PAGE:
Sharon Biggs Waller's second YA novel is a romantic historical adventure with an unforgettable British heroine at its heart. In 1861, Elodie Buchanan is the daughter of a plant hunter. Her father often travels to China to collect precious plant specimens, but his failure to find an extremely valuable orchid could mean financial ruin for their whole family. He has one chance to find the orchid, with Elodie by his side. Waller shares a look behind her atmospheric and enjoyable new novel.
I never know where inspiration for my next story will hit. It can be something as simple as a painting or a statue or a place. Both of my novels, A Mad, Wicked Folly and The Forbidden Orchid, are set in England because it has always been a wellspring of ideas for me. As a historical fiction writer, I find history is everywhere in England, even underfoot—a few years ago archeologists found a Roman mosaic floor underneath a cricket pitch.
England is also a land of gardeners; in fact, after soccer it’s pretty much their national pastime. My husband and mother-in-law are keen gardeners, and so their passion rubbed off on me. I had no idea that plants were so linked with English history. Roman conquerors brought in the sweet chestnut and walnut trees and figs, and English conquerors brought back tea, which later caused a war against China. The Victorians were largely responsible for importing the vast number of garden plants we have today, via their intrepid plant hunters who risked their lives to travel to far-flung and often dangerous lands searching for new and unusual plants. The humble rhododendron was collected high in the mountains of China, and the North American tulip tree was the first to cross the ocean to England.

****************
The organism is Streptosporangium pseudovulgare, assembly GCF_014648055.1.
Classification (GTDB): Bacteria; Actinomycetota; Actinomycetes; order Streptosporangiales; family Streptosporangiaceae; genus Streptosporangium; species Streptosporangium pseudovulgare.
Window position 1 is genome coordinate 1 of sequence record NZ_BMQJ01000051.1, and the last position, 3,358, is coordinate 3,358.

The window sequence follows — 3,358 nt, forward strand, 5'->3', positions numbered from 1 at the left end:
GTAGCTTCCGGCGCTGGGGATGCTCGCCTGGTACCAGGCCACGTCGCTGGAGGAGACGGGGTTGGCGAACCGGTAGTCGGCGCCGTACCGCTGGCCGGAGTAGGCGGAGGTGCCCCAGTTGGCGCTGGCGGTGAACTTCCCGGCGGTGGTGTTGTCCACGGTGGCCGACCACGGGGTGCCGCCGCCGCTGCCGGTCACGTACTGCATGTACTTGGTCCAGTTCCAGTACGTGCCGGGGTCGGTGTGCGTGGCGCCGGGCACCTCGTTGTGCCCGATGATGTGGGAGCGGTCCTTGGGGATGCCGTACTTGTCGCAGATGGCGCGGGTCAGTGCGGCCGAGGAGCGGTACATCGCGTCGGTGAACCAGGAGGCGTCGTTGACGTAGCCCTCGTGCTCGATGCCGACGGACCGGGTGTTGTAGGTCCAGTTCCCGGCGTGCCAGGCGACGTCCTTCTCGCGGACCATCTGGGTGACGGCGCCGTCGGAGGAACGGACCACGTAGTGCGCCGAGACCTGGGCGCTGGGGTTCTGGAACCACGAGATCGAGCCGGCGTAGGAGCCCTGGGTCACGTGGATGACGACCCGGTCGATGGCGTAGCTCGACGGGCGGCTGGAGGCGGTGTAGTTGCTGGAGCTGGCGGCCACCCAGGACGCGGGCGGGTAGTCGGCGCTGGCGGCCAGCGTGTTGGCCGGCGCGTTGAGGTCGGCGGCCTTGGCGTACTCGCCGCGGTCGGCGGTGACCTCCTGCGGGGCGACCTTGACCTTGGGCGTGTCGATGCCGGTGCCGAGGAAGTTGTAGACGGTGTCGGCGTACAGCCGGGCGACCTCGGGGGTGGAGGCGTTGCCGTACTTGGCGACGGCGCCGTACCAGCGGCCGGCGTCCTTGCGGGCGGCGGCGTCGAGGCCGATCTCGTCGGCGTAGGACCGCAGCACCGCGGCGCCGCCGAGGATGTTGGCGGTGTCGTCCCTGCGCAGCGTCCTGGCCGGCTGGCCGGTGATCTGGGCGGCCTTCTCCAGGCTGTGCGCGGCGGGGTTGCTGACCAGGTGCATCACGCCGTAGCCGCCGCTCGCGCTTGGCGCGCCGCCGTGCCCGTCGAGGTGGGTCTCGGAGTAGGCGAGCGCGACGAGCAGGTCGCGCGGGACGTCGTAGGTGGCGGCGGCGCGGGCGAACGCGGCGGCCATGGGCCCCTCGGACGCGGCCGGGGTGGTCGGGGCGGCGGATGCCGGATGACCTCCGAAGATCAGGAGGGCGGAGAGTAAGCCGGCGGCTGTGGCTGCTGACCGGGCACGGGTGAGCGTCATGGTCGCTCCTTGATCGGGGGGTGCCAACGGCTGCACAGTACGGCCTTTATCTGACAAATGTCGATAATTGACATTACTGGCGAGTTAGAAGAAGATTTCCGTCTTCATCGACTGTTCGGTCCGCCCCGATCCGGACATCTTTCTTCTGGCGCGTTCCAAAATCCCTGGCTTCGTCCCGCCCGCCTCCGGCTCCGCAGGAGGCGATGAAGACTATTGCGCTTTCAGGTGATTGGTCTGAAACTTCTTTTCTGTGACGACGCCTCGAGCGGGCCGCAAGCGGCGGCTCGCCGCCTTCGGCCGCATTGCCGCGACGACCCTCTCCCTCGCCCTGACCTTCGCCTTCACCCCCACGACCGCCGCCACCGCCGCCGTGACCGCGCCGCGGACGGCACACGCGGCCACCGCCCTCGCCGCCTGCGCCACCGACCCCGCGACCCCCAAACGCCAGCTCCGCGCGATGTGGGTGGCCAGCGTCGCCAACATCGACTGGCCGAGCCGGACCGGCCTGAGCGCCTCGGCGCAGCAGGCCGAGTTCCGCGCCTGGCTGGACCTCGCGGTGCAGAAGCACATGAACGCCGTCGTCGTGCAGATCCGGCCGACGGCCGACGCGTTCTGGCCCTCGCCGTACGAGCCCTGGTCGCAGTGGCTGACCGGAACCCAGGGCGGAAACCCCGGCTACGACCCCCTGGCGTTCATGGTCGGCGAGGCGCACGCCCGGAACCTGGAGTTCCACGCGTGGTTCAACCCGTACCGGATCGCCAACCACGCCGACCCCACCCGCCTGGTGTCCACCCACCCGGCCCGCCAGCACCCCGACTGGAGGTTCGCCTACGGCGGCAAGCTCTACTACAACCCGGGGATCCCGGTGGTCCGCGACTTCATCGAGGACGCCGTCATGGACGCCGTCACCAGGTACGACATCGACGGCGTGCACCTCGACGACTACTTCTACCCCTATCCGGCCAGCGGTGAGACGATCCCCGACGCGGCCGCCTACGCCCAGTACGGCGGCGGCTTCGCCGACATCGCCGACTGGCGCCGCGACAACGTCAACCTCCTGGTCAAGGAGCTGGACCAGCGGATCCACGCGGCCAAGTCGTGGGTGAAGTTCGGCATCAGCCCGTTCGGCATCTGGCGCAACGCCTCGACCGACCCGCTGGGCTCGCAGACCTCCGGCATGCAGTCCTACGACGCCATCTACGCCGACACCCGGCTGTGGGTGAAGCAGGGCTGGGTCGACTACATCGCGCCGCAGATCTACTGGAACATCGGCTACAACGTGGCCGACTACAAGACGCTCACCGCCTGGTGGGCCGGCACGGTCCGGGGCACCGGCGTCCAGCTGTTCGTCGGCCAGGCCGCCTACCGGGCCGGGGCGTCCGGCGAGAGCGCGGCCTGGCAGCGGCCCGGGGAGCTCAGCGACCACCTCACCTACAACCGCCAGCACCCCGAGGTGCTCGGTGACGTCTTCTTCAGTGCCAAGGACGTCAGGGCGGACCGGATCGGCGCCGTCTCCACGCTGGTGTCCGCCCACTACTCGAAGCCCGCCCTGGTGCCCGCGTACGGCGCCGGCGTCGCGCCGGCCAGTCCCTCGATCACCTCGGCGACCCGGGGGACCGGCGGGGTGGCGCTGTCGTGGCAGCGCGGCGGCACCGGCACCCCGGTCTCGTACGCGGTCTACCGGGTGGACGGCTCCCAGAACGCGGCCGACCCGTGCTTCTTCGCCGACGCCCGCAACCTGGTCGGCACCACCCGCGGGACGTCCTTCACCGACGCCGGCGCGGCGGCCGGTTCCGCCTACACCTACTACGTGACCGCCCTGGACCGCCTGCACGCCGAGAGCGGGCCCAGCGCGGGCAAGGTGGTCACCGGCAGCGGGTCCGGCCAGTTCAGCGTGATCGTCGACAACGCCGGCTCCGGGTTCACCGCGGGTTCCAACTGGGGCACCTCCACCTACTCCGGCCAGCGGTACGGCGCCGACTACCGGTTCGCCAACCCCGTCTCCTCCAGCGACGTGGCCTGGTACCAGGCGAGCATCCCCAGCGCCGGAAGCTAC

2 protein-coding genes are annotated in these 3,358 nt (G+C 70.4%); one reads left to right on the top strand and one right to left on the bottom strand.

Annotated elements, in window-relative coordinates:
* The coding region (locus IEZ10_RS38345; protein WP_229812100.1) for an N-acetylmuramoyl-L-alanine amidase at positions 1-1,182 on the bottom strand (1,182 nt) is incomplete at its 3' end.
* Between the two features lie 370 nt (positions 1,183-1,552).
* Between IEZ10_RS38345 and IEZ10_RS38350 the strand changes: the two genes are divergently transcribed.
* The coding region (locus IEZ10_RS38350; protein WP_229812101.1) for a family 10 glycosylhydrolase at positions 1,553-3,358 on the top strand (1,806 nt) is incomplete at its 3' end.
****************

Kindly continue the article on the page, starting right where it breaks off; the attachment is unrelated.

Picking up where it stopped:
The idea for The Forbidden Orchid came about when I saw an exhibit at the Museum of Gardening in Lambeth. The exhibit included the glass Wardian cases that made it possible to transport plants safely over long distances and arrive in their new land in good nick. The exhibit also talked about the dangerous occupation of the plant hunter. Men pitted themselves against one another, employers lived vicariously through their dashing hunters, and many ended up dying of gruesome accidents and illnesses or being captured by natives. But the risk was worth it; fortunes could be made from an unusual plant that no one else had.
One largely favored plant was the orchid. The Victorians adored them, but they had no idea how to care for them and often cooked them in their overheated greenhouses called “stoves.” So these temporary plants were in high demand: The more unusual, the better. What was more, orchids were a man’s collection; women were not allowed to have them as it was deemed unseemly (although Queen Victoria loved them and had quite a collection).
That exhibit also made me think of the duality of plants, and how for humans, what can cure us or bring us pleasure or relief from pain can also kill us and ruin our lives. When working through the themes of the book, I found a parallel between all of the characters and the plants I chose to include—tea, which prompted England to force opium on China; orchids, which caused unbridled passion among collectors; opium poppies, which soothed pain and caused extreme wide-spread addiction that exists today; and Artemisia annua, an ancient plant that cures malaria and is now coming back into favor. In fact, soon after I turned in Orchid to my edits, Tu Youyou, a Chinese pharmaceutical chemist, won the Nobel Prize in Medicine for extracting the substance from Artemisia annua, helping millions of people worldwide with malaria.
And so, inspired, the idea for a book about a teen plant hunter started to take shape in my mind. I loved the idea of a girl who longed to see the wider world, but knew society and family expected her to remain at home. When a scrap of a plant her father gave her began to bloom into an orchid, she begins to bloom, too, and dares to venture out into the wider world.
Author photo credit Edda Taylor.